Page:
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Not seen any real detail about GE real time monitoring of AF447 engines, but by 2006 they received "thousands of data messages from aircraft each day" with >9000 aircraft monitored http://geaviationservicesolutions.co...006/v06i01.pdf

I would be surprised if it was much more than the AF ACARS maintenance reports, with regular 10min status plus increased reporting 'by exception' and full data uploads when in airport (but even there I am not sure WIFI would have enough bandwidth?).

Of course 100s of parameters could be recorded every second and a DVD's worth per flight BUT as per discussion about FDR streaming this is not currently feasible/economical via satellite - and surely even less so when F-GZCP was designed/certified?
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Old 5th May 2011, 20:43
  #753 (permalink)  
 
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khashoggi - A very good point and quite correct. Yes, the irregular surface of the ocean did indeed play a large part in how the airframe and its contents were damaged and to what level.
Given the relative wave frequency vs velocity of impact and aircraft parameters, it is very unlikely that there was a significant different in wave height along the surfaces of the aircraft.
Impact surface of a wave would be virtually the same given the vertical vs horizontal velocity of the airframe, thus the relative weight/surface area of the components would cause the differences...
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Old 5th May 2011, 22:07
  #754 (permalink)  
 
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Originally Posted by 3holelover
... I wonder if the press will ever stop calling them "black boxes"?
I doubt they will ever learn where the term "black box" came from. It is very old in electronics. And I bet it's even older in mechanical engineering.
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Old 5th May 2011, 22:17
  #755 (permalink)  
 
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unmanned transport, regarding the streamers they are a better solution to acts of God.

Now, in engineering there is an ongoing effort to make equipment idiot proof. As I was growing into the field I encountered what was then a common phrase, "No matter how good our idiot proofing; but, God always generates better idiots."

I propose that God will provide better disasters that would strip off the streamer.

(And, of course, this is no reason to give up trying.)
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Old 5th May 2011, 22:20
  #756 (permalink)  
 
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It's a dirty job but somebody has to do it...

Originally Posted by bearfoil
I think what one infers as ambiguity may perhaps be sarcasm. An open mind is a fertile field.
And we ALL know what is the best fertilizer, eh?
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Old 5th May 2011, 22:21
  #757 (permalink)  
 
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I recall that up until the 1960's, manufacturers of electronic enclosures provided their products in only one finish: black crinkle.

Any non-commercial prototype electronics were usually enclosed in one of these products; whence, black boxes.
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Old 5th May 2011, 22:30
  #758 (permalink)  
 
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I recall that up until the 1960's, manufacturers of electronic enclosures provided their products in only one finish: black crinkle.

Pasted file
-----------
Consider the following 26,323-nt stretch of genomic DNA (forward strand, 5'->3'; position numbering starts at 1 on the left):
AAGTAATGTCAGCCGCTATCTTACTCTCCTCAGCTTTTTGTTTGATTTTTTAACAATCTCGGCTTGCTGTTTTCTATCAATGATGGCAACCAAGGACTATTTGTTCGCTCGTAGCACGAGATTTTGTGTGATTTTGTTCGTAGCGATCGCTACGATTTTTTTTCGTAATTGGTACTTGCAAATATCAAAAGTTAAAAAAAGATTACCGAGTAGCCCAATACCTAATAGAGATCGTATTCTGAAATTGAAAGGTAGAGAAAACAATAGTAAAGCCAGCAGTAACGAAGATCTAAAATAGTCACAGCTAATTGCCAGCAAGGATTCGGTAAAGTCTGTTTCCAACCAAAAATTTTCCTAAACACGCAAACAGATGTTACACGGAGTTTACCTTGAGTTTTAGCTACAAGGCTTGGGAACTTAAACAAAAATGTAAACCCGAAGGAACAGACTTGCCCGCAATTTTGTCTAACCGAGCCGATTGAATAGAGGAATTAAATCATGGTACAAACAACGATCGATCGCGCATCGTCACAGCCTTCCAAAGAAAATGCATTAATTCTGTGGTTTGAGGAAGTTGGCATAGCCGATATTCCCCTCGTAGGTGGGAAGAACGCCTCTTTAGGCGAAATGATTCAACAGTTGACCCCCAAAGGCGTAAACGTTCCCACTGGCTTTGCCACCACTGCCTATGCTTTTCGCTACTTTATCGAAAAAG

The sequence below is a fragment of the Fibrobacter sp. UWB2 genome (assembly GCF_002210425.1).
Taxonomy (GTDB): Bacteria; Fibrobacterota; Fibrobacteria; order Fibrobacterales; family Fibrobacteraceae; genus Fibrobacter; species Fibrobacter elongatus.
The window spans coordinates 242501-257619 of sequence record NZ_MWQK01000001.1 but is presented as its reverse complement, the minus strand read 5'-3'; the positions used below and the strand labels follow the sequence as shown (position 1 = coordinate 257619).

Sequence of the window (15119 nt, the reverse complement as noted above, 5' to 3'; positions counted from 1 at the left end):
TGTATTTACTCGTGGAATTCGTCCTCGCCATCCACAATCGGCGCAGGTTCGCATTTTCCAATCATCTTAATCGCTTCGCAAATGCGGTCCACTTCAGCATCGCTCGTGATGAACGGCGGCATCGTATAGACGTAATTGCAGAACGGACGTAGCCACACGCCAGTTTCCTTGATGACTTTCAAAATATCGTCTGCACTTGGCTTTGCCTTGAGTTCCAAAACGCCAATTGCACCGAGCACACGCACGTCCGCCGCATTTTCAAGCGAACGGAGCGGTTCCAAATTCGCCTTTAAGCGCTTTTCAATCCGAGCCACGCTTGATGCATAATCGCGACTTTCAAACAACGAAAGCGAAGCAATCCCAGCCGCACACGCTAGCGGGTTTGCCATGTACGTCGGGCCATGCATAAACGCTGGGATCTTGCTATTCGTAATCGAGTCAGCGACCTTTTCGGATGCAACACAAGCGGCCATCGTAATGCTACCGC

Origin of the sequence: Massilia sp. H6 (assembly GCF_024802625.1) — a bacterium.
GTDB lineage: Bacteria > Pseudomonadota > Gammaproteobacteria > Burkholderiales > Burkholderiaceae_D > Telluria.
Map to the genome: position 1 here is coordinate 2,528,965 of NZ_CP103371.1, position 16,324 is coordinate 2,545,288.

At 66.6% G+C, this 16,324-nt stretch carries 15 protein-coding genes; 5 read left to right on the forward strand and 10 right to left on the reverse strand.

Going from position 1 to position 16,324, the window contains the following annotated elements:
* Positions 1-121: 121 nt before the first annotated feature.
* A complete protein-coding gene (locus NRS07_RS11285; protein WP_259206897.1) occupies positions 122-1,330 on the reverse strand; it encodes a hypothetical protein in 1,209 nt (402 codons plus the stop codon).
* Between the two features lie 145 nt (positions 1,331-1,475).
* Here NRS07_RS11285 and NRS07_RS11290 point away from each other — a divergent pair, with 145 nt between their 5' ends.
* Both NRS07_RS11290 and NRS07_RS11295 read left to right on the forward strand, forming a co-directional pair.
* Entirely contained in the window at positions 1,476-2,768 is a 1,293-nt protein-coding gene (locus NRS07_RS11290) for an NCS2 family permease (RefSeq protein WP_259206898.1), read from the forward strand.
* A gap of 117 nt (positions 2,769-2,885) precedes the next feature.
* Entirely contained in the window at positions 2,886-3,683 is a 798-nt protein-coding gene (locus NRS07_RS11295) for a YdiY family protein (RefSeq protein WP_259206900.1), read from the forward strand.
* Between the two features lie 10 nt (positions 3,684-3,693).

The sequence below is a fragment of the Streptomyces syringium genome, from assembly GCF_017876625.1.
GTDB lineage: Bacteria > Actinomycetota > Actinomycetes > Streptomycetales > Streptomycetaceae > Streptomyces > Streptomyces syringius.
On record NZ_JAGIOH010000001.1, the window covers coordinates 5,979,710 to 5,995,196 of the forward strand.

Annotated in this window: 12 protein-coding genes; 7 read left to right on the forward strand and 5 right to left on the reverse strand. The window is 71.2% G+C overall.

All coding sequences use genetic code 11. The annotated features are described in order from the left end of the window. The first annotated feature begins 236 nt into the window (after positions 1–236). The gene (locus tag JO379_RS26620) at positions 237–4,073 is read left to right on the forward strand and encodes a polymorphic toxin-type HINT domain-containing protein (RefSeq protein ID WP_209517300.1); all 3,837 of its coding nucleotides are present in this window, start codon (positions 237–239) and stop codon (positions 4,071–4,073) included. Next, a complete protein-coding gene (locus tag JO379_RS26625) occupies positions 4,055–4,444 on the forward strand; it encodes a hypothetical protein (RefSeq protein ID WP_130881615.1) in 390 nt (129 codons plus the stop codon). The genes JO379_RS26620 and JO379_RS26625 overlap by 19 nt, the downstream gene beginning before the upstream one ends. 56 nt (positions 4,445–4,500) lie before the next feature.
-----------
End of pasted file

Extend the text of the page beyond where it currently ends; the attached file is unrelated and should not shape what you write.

Any non-commercial prototype electronics were usually enclosed in one of these products; whence, black boxes.
Yes! ...and today, 99% of the electronic boxes on a/c are still of the "black box" sort.... The only two that aren't, are the one's the bloody press continually call the "black boxes".

Sorry... that's a tangent this thread doesn't need.
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Old 5th May 2011, 22:30
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RR_NDB, to get a feel for how the shape of the debris field was created perform a simple experiment. Take a deep glass pan or casserole and fill it nearly to the top with water. Let the water sit long enough to become still.

While the water is settling wander out to your back yard or any other place you can scoop up maybe a tablespoon of dirt. When you get back into the house drop the dirt a very little bit at a time. You'll see that some of it, the finer particles, spread out very widely. Some of it, the sand, settles quickly mostly below where you dropped your sample. Given dirt you'll see roughly three bands with sand in the middle and really fine particles spread out.

This is a variant on the test for soil used when estimating water needs for growing trees or plants. In that case you take a tall jar of water, put in about a 1/2 cup of dirt, shake it vigorously, and let it settle. Heavy stuff settles first etc. It gives a fairly good, cheap, soil quality analysis.

I think this experiment will settle in your mind where most of the distribution of the wreck likely came from.
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Old 5th May 2011, 22:32
  #760 (permalink)  
 
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A first body of a victim of the Air France Rio-Paris flight was recovered Thursday from the bottom of the Atlantic, 24 hours after the start of operations. "The body, still attached to a seat of the aircraft, appears degraded, " said the General Directorate of Gendarmerie (DGGN). DNA samplings will be performed to try to identify the victim.
Wouldn't evolved gasses remain in the tissues until brought to the surface, at which point they would cause damage/destruction to any remaining structure as they are emitted. Probably best to leave the dead where they are as much as possible. Easier on everyone.